Mythological Girls: Bachué

Bachué is the mother goddess and master of the Muisca or Chibcha culture, an ancient Colombian civilisation. They were native to the area now known as Bogotá, and gained fame as the origin of the El Dorado legend. Bachué was believed to have emerged from the waters of the Iguaque Lake surrounded by light, holding a three-year-old baby in her arms. They walked to the plains surrounding the lake and built a hut, which was then considered to be the first Chibcha dwelling. Following this, her centre of worship became a temple in the San Pedro de Iguaque area. In the years that followed, her baby...

read more

Musical Gals: Changing perceptions on women and music

After exploring the life of Clara Schumann, it seems appropriate to take a break, and consider for a moment how perceptions of women in music have changed throughout the ages. One nineteenth century contemporary stated that women “rarely attempt the more mature forms because such works assume a certain abstract strength that is overwhelmingly given to men.” Putting my disgust at the comment aside for a moment, it made me dig deeper, and think about how far society has come. Women were rarely seen within the music composition industry until more recently. In the 1100s, the only music composed...

read more

Musical Gals: Clara Schumann (Part 2)

Music Period: Romantic era (1830 – 1900) Location: Leipzig, Germany Claim to Fame: One of the foremost pianists and greatest performers of the nineteenth century. With audiences in raptures over her music, Clara toured extensively towards the end of the decade. She produced many new works for her programmes and several published works appeared in 1833. These included Romance variée, which she dedicated to Robert Schumann – a young student now living with the Wieck family. All her performances received thunderous applause and Clara would boast that she beat her record of thirteen...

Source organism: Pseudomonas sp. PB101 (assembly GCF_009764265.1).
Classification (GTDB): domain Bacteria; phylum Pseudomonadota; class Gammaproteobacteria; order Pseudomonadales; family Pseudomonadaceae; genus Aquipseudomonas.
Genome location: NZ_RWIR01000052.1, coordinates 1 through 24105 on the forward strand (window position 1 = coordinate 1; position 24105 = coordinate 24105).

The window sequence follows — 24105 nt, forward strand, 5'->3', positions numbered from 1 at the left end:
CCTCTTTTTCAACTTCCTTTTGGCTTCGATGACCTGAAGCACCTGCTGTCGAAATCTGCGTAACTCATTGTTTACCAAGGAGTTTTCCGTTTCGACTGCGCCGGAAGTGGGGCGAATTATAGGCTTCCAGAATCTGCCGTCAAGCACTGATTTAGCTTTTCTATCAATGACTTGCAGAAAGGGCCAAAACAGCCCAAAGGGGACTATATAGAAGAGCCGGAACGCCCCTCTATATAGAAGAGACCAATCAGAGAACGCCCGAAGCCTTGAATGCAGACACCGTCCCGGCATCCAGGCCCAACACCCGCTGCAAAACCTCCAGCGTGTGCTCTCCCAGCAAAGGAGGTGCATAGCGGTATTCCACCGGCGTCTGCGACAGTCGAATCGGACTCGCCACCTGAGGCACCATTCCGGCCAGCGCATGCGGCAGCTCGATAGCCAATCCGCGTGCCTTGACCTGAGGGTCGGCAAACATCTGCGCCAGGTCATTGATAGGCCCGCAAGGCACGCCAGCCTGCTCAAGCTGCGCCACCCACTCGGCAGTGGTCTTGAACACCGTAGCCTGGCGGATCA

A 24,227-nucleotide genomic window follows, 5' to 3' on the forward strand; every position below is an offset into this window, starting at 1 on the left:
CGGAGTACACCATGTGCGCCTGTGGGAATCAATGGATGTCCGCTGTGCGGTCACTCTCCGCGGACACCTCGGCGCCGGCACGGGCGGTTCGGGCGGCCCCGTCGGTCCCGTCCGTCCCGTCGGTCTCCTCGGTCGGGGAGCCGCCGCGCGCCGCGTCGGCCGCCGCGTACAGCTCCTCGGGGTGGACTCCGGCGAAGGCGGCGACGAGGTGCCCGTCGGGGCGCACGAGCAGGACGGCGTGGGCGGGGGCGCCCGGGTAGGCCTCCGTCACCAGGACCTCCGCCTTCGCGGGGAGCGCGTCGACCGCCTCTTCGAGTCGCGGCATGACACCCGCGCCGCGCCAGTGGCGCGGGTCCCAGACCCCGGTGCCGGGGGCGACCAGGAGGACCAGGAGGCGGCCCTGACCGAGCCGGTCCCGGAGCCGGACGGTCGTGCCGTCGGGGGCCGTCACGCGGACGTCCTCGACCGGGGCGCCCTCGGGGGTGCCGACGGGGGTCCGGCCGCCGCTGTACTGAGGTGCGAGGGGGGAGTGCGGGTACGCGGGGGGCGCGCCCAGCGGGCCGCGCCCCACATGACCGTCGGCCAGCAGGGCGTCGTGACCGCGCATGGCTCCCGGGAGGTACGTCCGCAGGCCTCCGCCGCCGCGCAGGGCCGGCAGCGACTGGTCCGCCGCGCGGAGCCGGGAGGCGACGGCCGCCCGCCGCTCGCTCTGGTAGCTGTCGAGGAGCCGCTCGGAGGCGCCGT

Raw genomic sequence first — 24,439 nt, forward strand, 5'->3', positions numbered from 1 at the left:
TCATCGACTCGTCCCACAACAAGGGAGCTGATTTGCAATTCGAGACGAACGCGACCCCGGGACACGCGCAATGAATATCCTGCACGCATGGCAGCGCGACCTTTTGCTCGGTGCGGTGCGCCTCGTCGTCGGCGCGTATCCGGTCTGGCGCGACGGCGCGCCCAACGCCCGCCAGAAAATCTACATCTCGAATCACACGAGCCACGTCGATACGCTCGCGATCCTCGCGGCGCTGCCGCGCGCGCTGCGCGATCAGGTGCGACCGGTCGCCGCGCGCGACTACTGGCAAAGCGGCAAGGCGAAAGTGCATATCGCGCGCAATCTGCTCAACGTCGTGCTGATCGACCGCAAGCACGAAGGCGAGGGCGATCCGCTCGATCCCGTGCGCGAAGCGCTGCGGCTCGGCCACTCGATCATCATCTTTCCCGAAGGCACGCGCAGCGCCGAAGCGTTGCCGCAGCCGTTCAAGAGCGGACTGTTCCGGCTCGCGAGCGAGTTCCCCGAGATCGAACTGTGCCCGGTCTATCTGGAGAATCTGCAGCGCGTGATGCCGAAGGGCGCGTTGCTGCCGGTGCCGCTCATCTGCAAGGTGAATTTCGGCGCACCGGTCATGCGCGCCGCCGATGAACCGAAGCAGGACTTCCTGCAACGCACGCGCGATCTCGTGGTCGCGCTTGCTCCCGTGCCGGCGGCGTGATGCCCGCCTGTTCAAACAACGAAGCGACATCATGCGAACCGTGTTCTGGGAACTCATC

read more

Harriet Tubman: Abolitionist, Humanitarian, Spy

In third grade, I picked up a biography of Harriet Tubman, and ever since I’ve been fascinated by her life. In school I learned Tubman was a famous conductor on the Underground Railroad. She escaped slavery in Maryland by entering the free state of Pennsylvania. It was dangerous, but she risked her life to save herself from the perils of slavery. She could have simply enjoyed her newfound freedom, but instead she fearlessly attempted to save her friends and family. She saved hundreds of people and is said to have never lost a passenger. Though many of these stories are tales of bravery...

read more

Musical Gals: Clara Schumann (Part 1)

Music Period: Romantic era (1830 – 1900) Location: Leipzig, Germany Claim to Fame: One of the foremost pianists and greatest performers of the nineteenth century. Clara Schumann was part of what has been described as the “greatest musical love story of the nineteenth century”. The musical partnership that developed with her husband would last twenty-six years. They shared musical ideas and sometimes quoted one another in their works. Yet, Clara faced many obstacles throughout her career and constantly battled against social ideals about women. It is perhaps because of these...

read more